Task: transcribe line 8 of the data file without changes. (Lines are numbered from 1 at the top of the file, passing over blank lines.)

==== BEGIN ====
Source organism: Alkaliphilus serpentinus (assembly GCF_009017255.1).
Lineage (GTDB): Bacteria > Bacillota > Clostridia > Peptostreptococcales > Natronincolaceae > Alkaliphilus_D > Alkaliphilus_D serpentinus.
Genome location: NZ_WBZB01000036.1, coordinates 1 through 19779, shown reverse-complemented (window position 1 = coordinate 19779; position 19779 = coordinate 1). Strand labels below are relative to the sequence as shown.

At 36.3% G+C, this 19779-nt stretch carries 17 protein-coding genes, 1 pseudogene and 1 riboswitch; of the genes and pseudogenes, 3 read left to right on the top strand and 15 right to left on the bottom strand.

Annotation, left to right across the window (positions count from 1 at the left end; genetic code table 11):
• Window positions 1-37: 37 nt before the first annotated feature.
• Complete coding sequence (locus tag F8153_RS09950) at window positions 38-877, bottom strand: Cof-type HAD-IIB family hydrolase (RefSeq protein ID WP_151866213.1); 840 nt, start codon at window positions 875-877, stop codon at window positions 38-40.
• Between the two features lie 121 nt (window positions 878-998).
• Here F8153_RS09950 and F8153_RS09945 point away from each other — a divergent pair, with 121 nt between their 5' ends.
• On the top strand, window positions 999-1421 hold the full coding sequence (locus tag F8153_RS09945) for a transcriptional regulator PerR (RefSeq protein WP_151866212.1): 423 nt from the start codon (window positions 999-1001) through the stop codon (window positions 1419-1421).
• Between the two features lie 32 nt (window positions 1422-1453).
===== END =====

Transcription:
• Between the two features lie 121 nt (window positions 878-998).